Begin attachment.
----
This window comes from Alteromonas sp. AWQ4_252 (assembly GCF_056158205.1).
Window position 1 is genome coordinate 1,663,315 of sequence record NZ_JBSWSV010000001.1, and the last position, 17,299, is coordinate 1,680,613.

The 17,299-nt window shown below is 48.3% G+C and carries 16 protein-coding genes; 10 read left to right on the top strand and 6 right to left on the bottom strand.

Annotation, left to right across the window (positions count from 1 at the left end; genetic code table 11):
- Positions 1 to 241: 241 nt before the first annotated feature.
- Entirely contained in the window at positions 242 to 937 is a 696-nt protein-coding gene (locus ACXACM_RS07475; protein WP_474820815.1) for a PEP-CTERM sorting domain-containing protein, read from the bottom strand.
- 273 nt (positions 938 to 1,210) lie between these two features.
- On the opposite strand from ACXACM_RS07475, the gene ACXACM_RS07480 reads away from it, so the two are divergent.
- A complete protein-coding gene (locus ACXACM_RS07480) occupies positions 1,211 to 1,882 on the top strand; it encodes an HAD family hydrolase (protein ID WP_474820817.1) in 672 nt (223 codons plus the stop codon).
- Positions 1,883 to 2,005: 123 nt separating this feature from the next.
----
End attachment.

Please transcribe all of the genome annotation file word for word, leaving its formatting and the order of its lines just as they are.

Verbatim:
This window comes from Alteromonas sp. AWQ4_252 (assembly GCF_056158205.1).
Window position 1 is genome coordinate 1,663,315 of sequence record NZ_JBSWSV010000001.1, and the last position, 17,299, is coordinate 1,680,613.

The 17,299-nt window shown below is 48.3% G+C and carries 16 protein-coding genes; 10 read left to right on the top strand and 6 right to left on the bottom strand.

Annotation, left to right across the window (positions count from 1 at the left end; genetic code table 11):
- Positions 1 to 241: 241 nt before the first annotated feature.
- Entirely contained in the window at positions 242 to 937 is a 696-nt protein-coding gene (locus ACXACM_RS07475; protein WP_474820815.1) for a PEP-CTERM sorting domain-containing protein, read from the bottom strand.
- 273 nt (positions 938 to 1,210) lie between these two features.
- On the opposite strand from ACXACM_RS07475, the gene ACXACM_RS07480 reads away from it, so the two are divergent.
- A complete protein-coding gene (locus ACXACM_RS07480) occupies positions 1,211 to 1,882 on the top strand; it encodes an HAD family hydrolase (protein ID WP_474820817.1) in 672 nt (223 codons plus the stop codon).
- Positions 1,883 to 2,005: 123 nt separating this feature from the next.